The Government has ruled out any changes to existing arrangements that exempt the proceeds of a sale of a family home from capital gains tax.
A spokesman for Taoiseach Leo Varadkar said the Government has "no plans or intentions" to introduce changes outlined by senior officials at the Department of Finance.
The officials raised the prospect of abolishing relief on family homes from capital gains tax when they are sold in papers for the department’s tax-strategy group, which outlines options for the Government ahead of the budget.
Such a move would be extremely difficult politically and is highly unlikely to be introduced. Michael McGrath, Fianna Fáil's finance spokesman, said his party would not support such a move. The prospect also prompted strong objections from Age Action Ireland, the Irish Brokers Association and the Irish Creamery Milk Suppliers Association.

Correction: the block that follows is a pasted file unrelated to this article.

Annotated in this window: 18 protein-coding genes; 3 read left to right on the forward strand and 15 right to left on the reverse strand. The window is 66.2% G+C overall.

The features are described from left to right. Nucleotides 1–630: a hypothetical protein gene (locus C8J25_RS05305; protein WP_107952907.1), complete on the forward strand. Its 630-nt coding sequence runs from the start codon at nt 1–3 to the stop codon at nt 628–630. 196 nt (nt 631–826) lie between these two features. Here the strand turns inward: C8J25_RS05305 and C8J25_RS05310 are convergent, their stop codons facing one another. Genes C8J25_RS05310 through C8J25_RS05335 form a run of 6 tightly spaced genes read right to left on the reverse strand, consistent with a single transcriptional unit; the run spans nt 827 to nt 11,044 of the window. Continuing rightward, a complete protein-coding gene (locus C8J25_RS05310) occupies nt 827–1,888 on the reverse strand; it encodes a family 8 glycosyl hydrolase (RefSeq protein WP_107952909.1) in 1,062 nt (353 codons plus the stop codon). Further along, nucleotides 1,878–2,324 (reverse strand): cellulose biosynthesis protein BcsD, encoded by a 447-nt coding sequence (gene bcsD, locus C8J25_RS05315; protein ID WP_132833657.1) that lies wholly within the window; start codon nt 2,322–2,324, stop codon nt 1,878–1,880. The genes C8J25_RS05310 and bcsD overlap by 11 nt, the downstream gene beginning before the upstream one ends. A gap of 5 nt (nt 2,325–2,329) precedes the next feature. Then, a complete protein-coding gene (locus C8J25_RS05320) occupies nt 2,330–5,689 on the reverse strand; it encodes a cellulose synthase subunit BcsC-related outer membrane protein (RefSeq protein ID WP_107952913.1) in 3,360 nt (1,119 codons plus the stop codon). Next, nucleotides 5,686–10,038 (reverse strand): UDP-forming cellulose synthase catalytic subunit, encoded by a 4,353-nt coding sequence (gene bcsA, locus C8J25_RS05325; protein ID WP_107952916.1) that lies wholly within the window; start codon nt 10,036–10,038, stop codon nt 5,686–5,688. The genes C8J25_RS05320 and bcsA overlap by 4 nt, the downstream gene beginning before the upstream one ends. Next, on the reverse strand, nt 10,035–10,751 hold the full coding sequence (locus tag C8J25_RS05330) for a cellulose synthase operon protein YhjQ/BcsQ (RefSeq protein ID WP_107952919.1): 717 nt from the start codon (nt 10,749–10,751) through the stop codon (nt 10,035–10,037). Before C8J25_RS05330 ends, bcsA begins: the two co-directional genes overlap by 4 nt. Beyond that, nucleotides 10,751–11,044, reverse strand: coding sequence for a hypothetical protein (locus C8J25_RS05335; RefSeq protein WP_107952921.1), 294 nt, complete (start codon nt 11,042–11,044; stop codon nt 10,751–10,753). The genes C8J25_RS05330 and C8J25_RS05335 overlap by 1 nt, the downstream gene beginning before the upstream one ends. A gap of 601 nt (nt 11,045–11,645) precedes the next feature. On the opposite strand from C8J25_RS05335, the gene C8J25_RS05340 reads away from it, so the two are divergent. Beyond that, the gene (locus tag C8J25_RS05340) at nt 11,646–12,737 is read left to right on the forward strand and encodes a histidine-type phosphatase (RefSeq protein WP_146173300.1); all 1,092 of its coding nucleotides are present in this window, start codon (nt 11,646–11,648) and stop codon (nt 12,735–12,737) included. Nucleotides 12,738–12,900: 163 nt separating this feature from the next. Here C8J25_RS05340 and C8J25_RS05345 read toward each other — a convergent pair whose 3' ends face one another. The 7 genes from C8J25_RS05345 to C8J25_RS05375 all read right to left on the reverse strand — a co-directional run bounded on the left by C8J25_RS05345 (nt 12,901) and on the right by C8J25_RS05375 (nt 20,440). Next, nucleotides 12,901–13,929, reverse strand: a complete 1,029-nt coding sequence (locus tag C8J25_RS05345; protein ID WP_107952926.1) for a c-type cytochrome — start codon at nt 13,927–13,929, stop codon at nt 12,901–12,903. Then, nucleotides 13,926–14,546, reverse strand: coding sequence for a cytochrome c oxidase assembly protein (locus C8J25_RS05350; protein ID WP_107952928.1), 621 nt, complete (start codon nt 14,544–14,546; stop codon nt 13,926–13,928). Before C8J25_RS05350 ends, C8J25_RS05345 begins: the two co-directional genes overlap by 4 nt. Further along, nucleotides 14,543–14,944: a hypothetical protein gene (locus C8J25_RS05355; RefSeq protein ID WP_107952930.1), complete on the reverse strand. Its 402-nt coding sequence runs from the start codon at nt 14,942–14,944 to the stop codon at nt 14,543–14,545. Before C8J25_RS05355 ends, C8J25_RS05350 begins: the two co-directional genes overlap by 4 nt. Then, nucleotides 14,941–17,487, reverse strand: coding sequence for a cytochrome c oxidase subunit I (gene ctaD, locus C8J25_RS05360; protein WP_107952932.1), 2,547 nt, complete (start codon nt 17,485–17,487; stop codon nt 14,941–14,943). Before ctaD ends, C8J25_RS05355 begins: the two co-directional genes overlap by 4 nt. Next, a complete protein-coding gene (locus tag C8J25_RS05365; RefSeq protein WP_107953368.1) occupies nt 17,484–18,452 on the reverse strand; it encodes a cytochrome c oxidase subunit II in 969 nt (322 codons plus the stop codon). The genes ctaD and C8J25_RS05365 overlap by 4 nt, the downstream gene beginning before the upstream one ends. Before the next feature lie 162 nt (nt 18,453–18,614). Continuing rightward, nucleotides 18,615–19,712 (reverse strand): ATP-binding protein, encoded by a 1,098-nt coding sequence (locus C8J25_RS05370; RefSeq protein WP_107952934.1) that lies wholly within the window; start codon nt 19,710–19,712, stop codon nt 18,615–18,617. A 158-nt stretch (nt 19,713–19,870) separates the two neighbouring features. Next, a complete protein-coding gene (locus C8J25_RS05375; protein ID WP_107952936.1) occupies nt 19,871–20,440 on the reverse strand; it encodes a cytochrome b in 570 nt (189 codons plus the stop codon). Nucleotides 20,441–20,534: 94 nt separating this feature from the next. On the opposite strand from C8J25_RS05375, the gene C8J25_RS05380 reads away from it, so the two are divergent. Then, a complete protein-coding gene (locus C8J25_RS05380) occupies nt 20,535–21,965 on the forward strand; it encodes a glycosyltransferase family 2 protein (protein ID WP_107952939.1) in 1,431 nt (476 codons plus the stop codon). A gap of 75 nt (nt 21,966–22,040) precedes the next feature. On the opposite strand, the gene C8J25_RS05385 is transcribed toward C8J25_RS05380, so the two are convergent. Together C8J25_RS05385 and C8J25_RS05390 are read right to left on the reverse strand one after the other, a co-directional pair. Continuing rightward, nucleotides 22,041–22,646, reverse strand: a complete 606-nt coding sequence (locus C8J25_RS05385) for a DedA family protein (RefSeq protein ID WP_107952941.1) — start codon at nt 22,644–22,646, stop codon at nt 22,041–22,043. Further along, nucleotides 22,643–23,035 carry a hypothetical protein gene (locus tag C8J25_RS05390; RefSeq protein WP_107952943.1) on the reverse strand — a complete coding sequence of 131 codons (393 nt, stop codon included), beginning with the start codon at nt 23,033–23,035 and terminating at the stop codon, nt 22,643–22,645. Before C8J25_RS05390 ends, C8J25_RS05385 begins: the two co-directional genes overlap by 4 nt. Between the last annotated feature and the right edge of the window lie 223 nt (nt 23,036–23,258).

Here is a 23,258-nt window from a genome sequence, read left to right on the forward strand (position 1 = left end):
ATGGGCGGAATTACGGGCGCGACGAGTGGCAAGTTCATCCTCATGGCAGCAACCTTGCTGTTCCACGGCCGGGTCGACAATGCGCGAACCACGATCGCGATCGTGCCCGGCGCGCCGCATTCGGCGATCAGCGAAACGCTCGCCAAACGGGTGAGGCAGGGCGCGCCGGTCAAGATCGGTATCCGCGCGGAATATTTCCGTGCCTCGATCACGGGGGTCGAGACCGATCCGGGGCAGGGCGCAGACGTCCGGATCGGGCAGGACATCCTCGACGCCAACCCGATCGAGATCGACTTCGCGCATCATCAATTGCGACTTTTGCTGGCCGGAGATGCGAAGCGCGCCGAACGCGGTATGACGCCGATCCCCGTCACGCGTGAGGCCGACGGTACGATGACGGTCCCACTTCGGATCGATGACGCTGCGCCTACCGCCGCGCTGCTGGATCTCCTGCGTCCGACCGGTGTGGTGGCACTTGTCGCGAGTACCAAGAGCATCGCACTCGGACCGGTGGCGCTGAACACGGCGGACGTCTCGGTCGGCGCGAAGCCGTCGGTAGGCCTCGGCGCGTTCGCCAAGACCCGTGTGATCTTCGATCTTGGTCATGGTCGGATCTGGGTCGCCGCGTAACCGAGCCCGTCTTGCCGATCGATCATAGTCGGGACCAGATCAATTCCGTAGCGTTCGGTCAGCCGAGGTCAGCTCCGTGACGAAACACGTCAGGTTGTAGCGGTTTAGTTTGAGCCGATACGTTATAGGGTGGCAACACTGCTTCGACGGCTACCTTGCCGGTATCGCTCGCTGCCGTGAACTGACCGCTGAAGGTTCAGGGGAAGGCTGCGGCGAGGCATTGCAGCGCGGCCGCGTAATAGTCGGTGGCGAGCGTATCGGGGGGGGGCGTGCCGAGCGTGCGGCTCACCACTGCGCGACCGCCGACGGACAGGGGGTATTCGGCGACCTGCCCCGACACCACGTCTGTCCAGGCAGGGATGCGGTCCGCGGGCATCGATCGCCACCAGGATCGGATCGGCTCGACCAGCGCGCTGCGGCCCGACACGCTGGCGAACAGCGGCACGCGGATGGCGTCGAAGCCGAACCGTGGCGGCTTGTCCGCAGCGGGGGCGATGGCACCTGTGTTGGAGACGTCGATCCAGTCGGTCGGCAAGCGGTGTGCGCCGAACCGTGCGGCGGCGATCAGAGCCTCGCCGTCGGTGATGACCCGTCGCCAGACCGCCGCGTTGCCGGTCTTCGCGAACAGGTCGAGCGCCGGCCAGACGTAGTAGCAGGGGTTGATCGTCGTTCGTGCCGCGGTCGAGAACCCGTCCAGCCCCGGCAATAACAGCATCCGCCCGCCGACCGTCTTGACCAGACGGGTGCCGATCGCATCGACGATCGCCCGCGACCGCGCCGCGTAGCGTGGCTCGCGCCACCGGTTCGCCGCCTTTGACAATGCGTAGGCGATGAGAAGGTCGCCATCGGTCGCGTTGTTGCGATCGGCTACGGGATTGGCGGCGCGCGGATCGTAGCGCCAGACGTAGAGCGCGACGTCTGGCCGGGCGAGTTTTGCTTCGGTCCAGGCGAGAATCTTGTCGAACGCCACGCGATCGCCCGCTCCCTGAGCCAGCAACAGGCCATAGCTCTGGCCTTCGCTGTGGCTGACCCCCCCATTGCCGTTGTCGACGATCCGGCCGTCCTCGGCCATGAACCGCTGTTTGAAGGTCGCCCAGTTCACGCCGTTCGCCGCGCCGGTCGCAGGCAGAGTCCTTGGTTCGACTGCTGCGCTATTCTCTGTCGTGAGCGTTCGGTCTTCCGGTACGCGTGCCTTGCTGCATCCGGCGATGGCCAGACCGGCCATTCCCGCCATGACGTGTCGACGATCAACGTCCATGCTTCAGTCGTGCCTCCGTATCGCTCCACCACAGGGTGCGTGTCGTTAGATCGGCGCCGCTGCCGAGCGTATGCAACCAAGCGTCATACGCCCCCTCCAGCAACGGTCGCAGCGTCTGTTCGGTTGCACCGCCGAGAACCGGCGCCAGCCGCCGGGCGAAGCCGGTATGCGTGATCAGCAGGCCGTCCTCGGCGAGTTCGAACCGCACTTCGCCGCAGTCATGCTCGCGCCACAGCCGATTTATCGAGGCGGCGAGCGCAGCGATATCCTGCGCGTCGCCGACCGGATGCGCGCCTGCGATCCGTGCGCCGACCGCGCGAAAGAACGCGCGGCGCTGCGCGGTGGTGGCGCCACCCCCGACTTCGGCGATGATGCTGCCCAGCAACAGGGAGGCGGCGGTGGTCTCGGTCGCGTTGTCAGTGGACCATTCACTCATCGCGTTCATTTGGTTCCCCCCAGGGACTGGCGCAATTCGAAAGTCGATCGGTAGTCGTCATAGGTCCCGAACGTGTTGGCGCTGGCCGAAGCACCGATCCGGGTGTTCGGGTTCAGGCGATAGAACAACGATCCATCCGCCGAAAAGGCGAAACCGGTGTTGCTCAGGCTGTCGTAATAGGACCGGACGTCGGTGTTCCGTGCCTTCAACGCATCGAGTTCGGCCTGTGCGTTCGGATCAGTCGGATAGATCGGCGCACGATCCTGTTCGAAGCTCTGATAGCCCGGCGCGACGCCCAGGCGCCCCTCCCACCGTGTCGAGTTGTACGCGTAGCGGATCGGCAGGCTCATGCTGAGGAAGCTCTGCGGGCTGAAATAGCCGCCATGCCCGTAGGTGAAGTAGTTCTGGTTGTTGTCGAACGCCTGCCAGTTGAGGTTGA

Government sources said the papers from the tax-strategy groups are meant for discussion, generating debate and “setting out options”.
Taxpayers currently owe capital gains tax of 33 per cent of the increase in value of any property or assets other than the family home between the time they buy and sell them.
Among the options outlined in the tax-strategy papers are allowing relief only for homes up to a certain market value; allowing relief on gains up to a certain cash limit, with tax payable on any sum above that amount; and introducing a lower rate of capital gains tax for the sale of a family home.